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Thursday, 7 August 1930


Senator CHAPMAN (South Australia) . - I refrained from speaking earlier on this bill, or in connexion with the Sales Tax Bills because I desired to say a few words at this stage. They are prompted by the attack which Senator Greene made yesterday on the Leader of the Country party (Dr. Earle Page), who was Treasurer in the late Government. Senator Greene accused Dr. Earle Page of having misled the members of this Parliament, and the people generally, in the presentation of his budget statements. The honorable senator quoted deficits and surpluses from 1921-22 to 1929-30. He gave the deficits and surpluses for those years, and said that his figures gave the real deficiencies and surpluses for those years. J. have examined the budget statement for 1928-29, and also that for the financial year 1929-30, and I find that the figures quoted by Senator Greene are exactly the same as those given by Dr. Earle Page in the budgets mentioned. Although Senator Greene said that Dr. Earle Page's figures were misleading, he himself quoted them as being correct. I regard his statement as a reflection, not only on Dr. Earle Page, but also on the members of this Senate who based their demand for economy on the figures quoted in the budget. When an amount is allocated to trust funds, the whole of it is debited to expenditure in the budget. For instance, each year £2,000,000 is allocated for Federal Aid main roads. But the Auditor-General, in his report, says that that is not the actual expenditure for the year. He takes the expenditure from the trust fund into account, which is often not nearly so great. On page 10 of his report for 1928-29, the Auditor-General stated -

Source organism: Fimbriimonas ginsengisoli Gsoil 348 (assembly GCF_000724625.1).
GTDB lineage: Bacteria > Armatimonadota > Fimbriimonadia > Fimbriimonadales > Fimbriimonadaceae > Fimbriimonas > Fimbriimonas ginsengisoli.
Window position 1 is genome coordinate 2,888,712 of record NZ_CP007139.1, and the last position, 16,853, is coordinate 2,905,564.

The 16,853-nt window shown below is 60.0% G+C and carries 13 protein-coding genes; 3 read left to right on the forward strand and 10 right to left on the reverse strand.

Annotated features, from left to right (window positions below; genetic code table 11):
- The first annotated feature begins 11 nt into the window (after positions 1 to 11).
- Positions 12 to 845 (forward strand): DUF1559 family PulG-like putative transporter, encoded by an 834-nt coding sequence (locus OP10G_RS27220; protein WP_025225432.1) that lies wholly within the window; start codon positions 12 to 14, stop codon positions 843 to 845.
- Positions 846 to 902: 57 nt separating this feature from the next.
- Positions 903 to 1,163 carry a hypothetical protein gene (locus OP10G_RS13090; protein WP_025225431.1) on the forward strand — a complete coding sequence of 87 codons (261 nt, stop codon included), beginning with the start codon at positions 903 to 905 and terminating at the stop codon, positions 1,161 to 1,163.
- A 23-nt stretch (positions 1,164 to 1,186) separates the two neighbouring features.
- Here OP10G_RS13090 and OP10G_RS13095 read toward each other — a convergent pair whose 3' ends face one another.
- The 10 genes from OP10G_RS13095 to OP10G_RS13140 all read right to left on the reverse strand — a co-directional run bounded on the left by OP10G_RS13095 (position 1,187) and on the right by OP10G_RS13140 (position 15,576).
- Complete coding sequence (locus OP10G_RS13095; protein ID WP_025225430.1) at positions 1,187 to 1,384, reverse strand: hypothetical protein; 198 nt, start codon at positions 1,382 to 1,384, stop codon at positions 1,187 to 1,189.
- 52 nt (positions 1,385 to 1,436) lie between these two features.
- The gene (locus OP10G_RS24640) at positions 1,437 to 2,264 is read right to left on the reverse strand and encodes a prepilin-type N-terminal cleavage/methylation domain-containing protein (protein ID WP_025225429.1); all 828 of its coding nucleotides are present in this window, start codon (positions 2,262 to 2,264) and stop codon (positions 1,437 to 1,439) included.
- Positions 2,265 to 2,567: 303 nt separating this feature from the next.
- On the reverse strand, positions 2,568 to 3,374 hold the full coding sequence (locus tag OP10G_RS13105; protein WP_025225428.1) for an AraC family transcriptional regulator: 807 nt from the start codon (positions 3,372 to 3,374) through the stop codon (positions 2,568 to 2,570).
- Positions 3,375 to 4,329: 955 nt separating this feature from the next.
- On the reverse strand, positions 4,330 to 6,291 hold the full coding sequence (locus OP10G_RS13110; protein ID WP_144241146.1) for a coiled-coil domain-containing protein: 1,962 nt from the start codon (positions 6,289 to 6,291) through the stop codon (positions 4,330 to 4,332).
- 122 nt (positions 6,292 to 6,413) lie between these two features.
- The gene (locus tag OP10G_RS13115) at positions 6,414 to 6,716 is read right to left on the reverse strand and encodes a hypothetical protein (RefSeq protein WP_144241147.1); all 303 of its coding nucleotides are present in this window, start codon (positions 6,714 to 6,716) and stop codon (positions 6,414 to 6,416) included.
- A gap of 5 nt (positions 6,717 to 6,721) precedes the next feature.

It will thus be seen that the 1928-29 budget, covering the transactions for 1927-28, showed a deficiency of £5,450,237, while an analysis of the expenditure revealed a deficiency of £4,209,492, or £1,240,745 less than the budget figure.

If we take the basis adopted by the Auditor-General, then Dr. Earle Page's figures for that year would have shown a more satisfactory condition of affairs to the extent of £1,240,745. On the 30th June, 1928, there was an unexpended balance of £5,178,049 in the trust fund. On the 30th June, 1929, the unexpended balance was £3,141,483. Honorable senators will therefore see that, if the method advocated by Senator Greene had been adopted, the expenditure of the Bruce-Page Government would not have appeared so large as it did in Dr. Earle Page's budgets.

Question resolved in the affirmative.

Bill read a third time.







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